Thursday, July 13, 2017

Don't mess with these ladies cause they're packing heat!

I've been going through old pictures of ancestors from days gone by..  Sadly I have found that  no one put any information on the back telling the date or who was in the pictures.  But I am proud to know that these ladies were most likely my relatives and they had no problem "packing heat" as they say today.  I'm guessing to survive in that day and time you had to be tough and you had to know how to shoot a gun.  I'm proud of these ladies and if they were not Hicksie Chicks from days gone by I will adopt them into the Hicksie Chick sisterhood!   They are "bad to the bone!"

Grandma Lizzie was a quilter

I  remember as a little girl going to dinners at my Grandpa and Grandma Hicks house.  By the time I was old enough to remember much about them they had moved off the family farm to a house in El Dorado Springs.  I love old time stories and wish I remember the old home place but sadly I don't and the only picture I have found of the old homestead is one painted by my Aunt Grace.   I remember at those same dinners her salmon patties,  sour kraut with hot dogs,  macaroni and tomatoes and her hot rolls.  I still love all of those today!



As I got a little older I remember going to Grandma Lizzie's house where she took me to a little room off the kitchen and taught me how to sew on her old treadle sewing machine..  I own that old machine today and treasure it.  I don't remember what we sewed.  It was enough to just know I was SEWING!  And those old machines wanted to go backwards if you didn't do it just right!  

As I spent time with my Aunt Alean these last few years she would tell me stories of what she remembered growing up with her mom.  She told me my Grandma Ruth Elizabeth who was always called Lizzie was known in the area she lived for her quilts.  The ladies would get together and make quilts and that was probably their time of socializing. My dad called them "quilting clubs".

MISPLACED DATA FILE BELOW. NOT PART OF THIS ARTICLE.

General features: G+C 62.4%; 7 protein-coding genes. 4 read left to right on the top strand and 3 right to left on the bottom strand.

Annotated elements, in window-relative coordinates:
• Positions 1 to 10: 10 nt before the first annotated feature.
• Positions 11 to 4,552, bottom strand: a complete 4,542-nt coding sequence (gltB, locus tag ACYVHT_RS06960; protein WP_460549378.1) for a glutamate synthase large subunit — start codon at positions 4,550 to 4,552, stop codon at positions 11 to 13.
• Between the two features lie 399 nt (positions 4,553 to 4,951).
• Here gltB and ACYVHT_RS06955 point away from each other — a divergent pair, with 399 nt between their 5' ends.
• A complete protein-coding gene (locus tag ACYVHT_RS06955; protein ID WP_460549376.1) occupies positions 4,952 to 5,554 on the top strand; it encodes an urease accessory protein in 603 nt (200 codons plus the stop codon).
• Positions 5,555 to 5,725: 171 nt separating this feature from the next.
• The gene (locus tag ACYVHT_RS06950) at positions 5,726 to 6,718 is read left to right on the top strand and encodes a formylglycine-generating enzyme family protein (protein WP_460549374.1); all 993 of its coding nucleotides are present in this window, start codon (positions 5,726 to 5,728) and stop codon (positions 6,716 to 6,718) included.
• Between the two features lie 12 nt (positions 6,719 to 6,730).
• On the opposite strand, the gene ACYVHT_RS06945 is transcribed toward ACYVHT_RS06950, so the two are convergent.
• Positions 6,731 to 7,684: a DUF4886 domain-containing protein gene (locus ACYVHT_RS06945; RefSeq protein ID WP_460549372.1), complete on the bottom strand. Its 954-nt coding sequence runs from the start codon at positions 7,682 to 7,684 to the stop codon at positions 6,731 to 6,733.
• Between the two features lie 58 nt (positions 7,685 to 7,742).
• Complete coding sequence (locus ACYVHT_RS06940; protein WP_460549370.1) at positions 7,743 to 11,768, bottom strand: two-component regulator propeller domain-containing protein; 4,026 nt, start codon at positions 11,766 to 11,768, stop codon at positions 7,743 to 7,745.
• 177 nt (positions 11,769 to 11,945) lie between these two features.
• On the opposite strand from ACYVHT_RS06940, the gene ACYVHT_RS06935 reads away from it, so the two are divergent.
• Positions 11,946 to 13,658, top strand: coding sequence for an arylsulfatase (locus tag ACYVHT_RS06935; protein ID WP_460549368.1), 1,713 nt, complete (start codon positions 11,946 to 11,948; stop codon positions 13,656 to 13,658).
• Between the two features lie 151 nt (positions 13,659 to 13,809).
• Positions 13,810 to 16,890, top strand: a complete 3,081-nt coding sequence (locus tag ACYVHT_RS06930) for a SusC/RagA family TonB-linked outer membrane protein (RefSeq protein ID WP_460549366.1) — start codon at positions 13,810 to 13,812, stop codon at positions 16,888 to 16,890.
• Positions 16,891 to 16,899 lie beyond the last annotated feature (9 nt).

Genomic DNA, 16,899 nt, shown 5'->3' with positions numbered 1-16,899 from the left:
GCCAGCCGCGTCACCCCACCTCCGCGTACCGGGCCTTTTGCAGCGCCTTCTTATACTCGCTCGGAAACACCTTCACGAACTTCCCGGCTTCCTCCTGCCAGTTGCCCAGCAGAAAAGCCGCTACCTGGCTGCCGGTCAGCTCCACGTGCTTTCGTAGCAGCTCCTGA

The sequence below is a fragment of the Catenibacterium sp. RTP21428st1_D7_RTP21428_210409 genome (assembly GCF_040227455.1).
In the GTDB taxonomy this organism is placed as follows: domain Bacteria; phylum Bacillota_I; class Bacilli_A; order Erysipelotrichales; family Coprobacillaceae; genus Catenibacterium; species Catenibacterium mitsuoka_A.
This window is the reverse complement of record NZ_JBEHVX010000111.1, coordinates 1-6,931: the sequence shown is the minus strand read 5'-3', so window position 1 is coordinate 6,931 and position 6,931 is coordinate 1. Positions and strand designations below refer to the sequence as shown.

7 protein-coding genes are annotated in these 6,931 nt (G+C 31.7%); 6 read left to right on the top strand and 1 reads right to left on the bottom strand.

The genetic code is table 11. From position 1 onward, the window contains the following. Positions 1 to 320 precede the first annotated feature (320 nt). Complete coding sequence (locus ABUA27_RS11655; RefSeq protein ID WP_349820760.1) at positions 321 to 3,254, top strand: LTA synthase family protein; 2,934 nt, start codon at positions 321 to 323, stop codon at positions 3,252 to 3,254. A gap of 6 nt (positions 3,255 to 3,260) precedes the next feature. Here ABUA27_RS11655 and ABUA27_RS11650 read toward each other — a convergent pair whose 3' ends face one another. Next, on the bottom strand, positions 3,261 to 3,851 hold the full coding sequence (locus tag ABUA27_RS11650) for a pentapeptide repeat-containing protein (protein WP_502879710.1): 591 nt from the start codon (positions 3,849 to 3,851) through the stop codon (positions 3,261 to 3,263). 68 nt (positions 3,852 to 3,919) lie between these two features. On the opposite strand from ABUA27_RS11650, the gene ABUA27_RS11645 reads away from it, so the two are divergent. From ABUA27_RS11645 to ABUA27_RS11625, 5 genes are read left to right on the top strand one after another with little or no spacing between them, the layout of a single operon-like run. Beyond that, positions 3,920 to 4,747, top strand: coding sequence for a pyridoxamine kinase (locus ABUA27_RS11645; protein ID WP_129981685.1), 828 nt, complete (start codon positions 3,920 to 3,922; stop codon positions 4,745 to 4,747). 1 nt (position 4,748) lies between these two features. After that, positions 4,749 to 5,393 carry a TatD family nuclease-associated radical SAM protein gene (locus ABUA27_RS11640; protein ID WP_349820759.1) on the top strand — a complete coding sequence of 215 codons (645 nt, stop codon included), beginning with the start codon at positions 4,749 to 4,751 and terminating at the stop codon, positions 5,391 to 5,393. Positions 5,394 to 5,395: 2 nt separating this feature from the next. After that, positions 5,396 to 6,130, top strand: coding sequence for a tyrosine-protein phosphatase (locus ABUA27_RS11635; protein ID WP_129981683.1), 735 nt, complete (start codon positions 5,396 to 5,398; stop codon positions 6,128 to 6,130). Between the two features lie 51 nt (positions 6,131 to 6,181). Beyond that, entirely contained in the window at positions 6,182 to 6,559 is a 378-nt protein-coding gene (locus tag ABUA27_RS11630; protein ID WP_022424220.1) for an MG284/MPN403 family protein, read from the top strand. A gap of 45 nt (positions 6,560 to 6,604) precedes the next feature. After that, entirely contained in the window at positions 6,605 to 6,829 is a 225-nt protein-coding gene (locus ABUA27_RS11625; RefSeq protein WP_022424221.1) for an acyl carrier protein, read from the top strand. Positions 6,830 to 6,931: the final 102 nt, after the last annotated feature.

My Aunt Alean had several of my Grandma Lizzie's quilts and my favorite times were when I would spend the nights at her house and would crawl  into bed and pull one of those quilts up over me knowing I was touching something my own Grandma touched and loved also! 


Notice the hand stitching I have enlarged on one of the quilts?  Beautiful and labor intensive!  My Aunt Alean treasured these old quilts also and made sure they were displayed on the beds in the spare bedroom.   There is a part of me that wishes I too was  a quilter and lived in those days until I remember the hardships they lived through.  Homesteaders had to be a tough bunch!   So instead,  I will treasure quilts made by those gone on before me!


Here's a picture of my Aunt Alean who has since passed away with one of my Grandma Lizzie's quilts.  I have snuggled under this quilt many times in this bedroom.  I use to tell Aunt Alean just to put my name on the door cause I was there so often.  Times I now treasure as the memories we had together is all I have left.  I miss her but know she is enjoying heaven and being reunited with her beloved husband and her mom!




My Grandma Lizzie also made the throw pillows on the bed.


I think of all the time it took to hand stitch her quilts.  A labor of love for sure!


This old Chatty Cathy doll always sat first on the bed at my Grandma Lizzie's house and then later my Aunt Aleans.  I believe my Aunt Alean made the hat and dress for this doll.  I do remember it sitting on my Grandma's bed but was she was wearing is pretty vague in my memory bank.  

I hope you enjoyed taking this little trip down memory lane.  Quilts were an important part of life on the homesteads.  Not only for warmth but they added color to a world that could use some cheer.  I love old quilts and have several that I have found at auctions and flea markets.  You will find I adopt their owners too as my ancestors.  

 I have made a couple quilts in my time.  One I made with my daughter in law before she married my son and I have given that quilt to her hopefully to treasure and the other I still have.  But I have also found with today's hectic schedules I don't have the time and patience to put into making quilts.  Now,  smaller wall hangings are a possibility!  


Here's a picture of my Grandparents on the Hicks side.  My Grandma Lizzie is holding my brother and my Grandpa Art is holding me.


And this is a picture of my Grandma Lizzie probably dreaming of the days gone by....